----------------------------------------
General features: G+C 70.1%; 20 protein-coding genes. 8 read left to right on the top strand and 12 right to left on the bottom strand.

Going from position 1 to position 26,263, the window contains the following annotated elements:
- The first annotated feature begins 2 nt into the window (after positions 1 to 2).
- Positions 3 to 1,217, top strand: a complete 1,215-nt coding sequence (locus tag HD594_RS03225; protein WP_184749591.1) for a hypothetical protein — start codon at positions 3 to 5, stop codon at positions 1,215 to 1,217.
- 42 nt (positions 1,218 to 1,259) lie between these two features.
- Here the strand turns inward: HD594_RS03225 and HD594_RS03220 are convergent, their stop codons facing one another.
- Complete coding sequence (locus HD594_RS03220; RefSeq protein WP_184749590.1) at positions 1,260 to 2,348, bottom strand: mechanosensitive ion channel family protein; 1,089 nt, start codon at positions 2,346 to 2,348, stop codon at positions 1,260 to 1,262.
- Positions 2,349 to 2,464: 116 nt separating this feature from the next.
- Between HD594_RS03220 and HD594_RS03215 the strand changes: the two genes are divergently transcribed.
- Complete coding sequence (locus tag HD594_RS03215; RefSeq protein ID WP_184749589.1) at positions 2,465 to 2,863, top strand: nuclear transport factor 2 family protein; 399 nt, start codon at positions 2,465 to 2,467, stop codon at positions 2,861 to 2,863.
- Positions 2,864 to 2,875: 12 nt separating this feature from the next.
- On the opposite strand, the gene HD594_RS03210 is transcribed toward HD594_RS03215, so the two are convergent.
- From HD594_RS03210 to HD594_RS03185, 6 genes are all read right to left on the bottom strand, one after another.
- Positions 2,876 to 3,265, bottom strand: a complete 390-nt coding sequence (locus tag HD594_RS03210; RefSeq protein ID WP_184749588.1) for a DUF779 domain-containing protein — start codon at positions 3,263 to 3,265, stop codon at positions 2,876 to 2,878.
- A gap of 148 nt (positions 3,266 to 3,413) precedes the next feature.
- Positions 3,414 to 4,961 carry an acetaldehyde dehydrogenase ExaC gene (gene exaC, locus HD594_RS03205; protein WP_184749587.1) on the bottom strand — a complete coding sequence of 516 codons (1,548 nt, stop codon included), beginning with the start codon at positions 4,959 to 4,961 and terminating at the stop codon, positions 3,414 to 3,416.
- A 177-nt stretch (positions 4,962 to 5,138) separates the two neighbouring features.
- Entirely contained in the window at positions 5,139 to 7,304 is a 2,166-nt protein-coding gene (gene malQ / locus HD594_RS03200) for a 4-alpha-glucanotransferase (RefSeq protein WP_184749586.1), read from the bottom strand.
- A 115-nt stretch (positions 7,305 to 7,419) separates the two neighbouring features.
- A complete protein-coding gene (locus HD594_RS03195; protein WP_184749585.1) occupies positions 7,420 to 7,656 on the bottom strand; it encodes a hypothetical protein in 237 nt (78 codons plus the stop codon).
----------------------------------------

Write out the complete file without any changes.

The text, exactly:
General features: G+C 70.1%; 20 protein-coding genes. 8 read left to right on the top strand and 12 right to left on the bottom strand.

Going from position 1 to position 26,263, the window contains the following annotated elements:
- The first annotated feature begins 2 nt into the window (after positions 1 to 2).
- Positions 3 to 1,217, top strand: a complete 1,215-nt coding sequence (locus tag HD594_RS03225; protein WP_184749591.1) for a hypothetical protein — start codon at positions 3 to 5, stop codon at positions 1,215 to 1,217.
- 42 nt (positions 1,218 to 1,259) lie between these two features.
- Here the strand turns inward: HD594_RS03225 and HD594_RS03220 are convergent, their stop codons facing one another.
- Complete coding sequence (locus HD594_RS03220; RefSeq protein WP_184749590.1) at positions 1,260 to 2,348, bottom strand: mechanosensitive ion channel family protein; 1,089 nt, start codon at positions 2,346 to 2,348, stop codon at positions 1,260 to 1,262.
- Positions 2,349 to 2,464: 116 nt separating this feature from the next.
- Between HD594_RS03220 and HD594_RS03215 the strand changes: the two genes are divergently transcribed.
- Complete coding sequence (locus tag HD594_RS03215; RefSeq protein ID WP_184749589.1) at positions 2,465 to 2,863, top strand: nuclear transport factor 2 family protein; 399 nt, start codon at positions 2,465 to 2,467, stop codon at positions 2,861 to 2,863.
- Positions 2,864 to 2,875: 12 nt separating this feature from the next.
- On the opposite strand, the gene HD594_RS03210 is transcribed toward HD594_RS03215, so the two are convergent.
- From HD594_RS03210 to HD594_RS03185, 6 genes are all read right to left on the bottom strand, one after another.
- Positions 2,876 to 3,265, bottom strand: a complete 390-nt coding sequence (locus tag HD594_RS03210; RefSeq protein ID WP_184749588.1) for a DUF779 domain-containing protein — start codon at positions 3,263 to 3,265, stop codon at positions 2,876 to 2,878.
- A gap of 148 nt (positions 3,266 to 3,413) precedes the next feature.
- Positions 3,414 to 4,961 carry an acetaldehyde dehydrogenase ExaC gene (gene exaC, locus HD594_RS03205; protein WP_184749587.1) on the bottom strand — a complete coding sequence of 516 codons (1,548 nt, stop codon included), beginning with the start codon at positions 4,959 to 4,961 and terminating at the stop codon, positions 3,414 to 3,416.
- A 177-nt stretch (positions 4,962 to 5,138) separates the two neighbouring features.
- Entirely contained in the window at positions 5,139 to 7,304 is a 2,166-nt protein-coding gene (gene malQ / locus HD594_RS03200) for a 4-alpha-glucanotransferase (RefSeq protein WP_184749586.1), read from the bottom strand.
- A 115-nt stretch (positions 7,305 to 7,419) separates the two neighbouring features.
- A complete protein-coding gene (locus HD594_RS03195; protein WP_184749585.1) occupies positions 7,420 to 7,656 on the bottom strand; it encodes a hypothetical protein in 237 nt (78 codons plus the stop codon).